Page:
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Teaching the materiality of film


Lameris, Bregt; Flückiger, Barbara (2019). Teaching the materiality of film. The Moving Image, 19(1):93-101.

Abstract

In this Forum article, we present a critical case study of the seminar Materiality of Film, which we taught at the Department of Film Studies, University of Zurich, in 2016 and 2018, in collaboration with David Landolf and Brigitte Paulowitz of Lichtspiel/Kinemathek in Bern, Switzerland. Our primary motivation to develop this course was our own fascination with the material side of analog film, an interest we developed throughout our professional lives, Bregt Lameris as a cataloger and researcher at the EYE Filmmuseum and Barbara Flueckiger as a film technician in international film production. These experiences fed into our academic work, which is characterized by an emphasis and reflection on the correlations between film material, technology, aesthetics, and historiography. However, we felt that students were lacking this awareness of the material side of film and its importance for the way its objects are shaped and used. This lack has increased in recent years, since most of the current generation of students have never seen or touched a filmstrip owing to the predominance of digital projection in cinemas. Since we consider it pivotal for our students’ understanding of twentieth-century cinematographic culture to know, feel, and touch the history of film before the transition to digital technology, we decided to develop this course. We wish to make clear that we do not aim to train future archivists but to educate film scholars with a deeper understanding of the material side of their objects of study [...].

Abstract

In this Forum article, we present a critical case study of the seminar Materiality of Film, which we taught at the Department of Film Studies, University of Zurich, in 2016 and 2018, in collaboration with David Landolf and Brigitte Paulowitz of Lichtspiel/Kinemathek in Bern, Switzerland. Our primary motivation to develop this course was our own fascination with the material side of analog film, an interest we developed throughout our professional lives, Bregt Lameris as a cataloger and researcher at the EYE Filmmuseum and Barbara Flueckiger as a film technician in international film production. These experiences fed into our academic work, which is characterized by an emphasis and reflection on the correlations between film material, technology, aesthetics, and historiography. However, we felt that students were lacking this awareness of the material side of film and its importance for the way its objects are shaped and used. This lack has increased in recent years, since most of the current generation of students have never seen or touched a filmstrip owing to the predominance of digital projection in cinemas. Since we consider it pivotal for our students’ understanding of twentieth-century cinematographic culture to know, feel, and touch the history of film before the transition to digital technology, we decided to develop this course. We wish to make clear that we do not aim to train future archivists but to educate film scholars with a deeper understanding of the material side of their objects of study [...].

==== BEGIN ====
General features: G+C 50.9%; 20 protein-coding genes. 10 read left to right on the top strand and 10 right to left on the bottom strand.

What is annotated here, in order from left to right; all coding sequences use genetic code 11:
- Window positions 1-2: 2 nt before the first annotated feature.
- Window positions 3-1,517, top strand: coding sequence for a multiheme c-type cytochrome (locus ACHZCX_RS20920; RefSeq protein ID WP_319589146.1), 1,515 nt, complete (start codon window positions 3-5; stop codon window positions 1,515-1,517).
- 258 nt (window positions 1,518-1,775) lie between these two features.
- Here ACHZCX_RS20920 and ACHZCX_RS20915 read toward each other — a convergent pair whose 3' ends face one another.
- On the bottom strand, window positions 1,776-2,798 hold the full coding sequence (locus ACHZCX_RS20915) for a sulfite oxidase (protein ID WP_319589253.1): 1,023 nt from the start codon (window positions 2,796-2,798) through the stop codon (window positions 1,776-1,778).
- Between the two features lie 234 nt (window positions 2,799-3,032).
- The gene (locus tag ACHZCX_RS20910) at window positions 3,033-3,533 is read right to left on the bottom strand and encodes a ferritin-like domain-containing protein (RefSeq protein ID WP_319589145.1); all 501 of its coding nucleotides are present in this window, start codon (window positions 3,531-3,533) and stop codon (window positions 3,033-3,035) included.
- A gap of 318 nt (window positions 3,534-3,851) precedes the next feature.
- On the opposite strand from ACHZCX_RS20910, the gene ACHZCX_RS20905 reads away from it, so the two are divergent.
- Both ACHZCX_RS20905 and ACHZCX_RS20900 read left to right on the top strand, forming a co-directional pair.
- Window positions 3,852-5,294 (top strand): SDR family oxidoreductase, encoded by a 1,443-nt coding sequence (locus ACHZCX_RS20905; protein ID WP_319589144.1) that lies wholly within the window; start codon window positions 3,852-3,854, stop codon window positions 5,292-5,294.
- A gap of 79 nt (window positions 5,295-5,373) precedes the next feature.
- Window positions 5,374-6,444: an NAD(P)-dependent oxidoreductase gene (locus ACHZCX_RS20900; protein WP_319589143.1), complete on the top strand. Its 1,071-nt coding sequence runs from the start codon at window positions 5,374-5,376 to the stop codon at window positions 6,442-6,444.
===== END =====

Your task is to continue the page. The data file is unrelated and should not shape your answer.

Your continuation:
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Additional indexing

Item Type:Journal Article, refereed, original work
Communities & Collections:06 Faculty of Arts > Institute of Cinema Studies
Dewey Decimal Classification:700 Arts
900 History
Scopus Subject Areas:Social Sciences & Humanities > Conservation
Social Sciences & Humanities > Visual Arts and Performing Arts
Uncontrolled Keywords:Film, Materialität
Language:English
Date:2019
Deposited On:18 Nov 2020 08:52
Last Modified:19 Nov 2020 21:00
Publisher:University of Minnesota Press
ISSN:1542-4235
Additional Information:Für UZH-Angehörige via VPN online zugänglich: https://muse.jhu.edu/article/758782
OA Status:Closed
Publisher DOI:https://doi.org/10.5749/movingimage.19.1.0093
Official URL:https://muse.jhu.edu/article/758782
Project Information:
  • : FunderH2020
  • : Grant ID670446
  • : Project TitleFilm Colors. An Interdisciplinary Approach.

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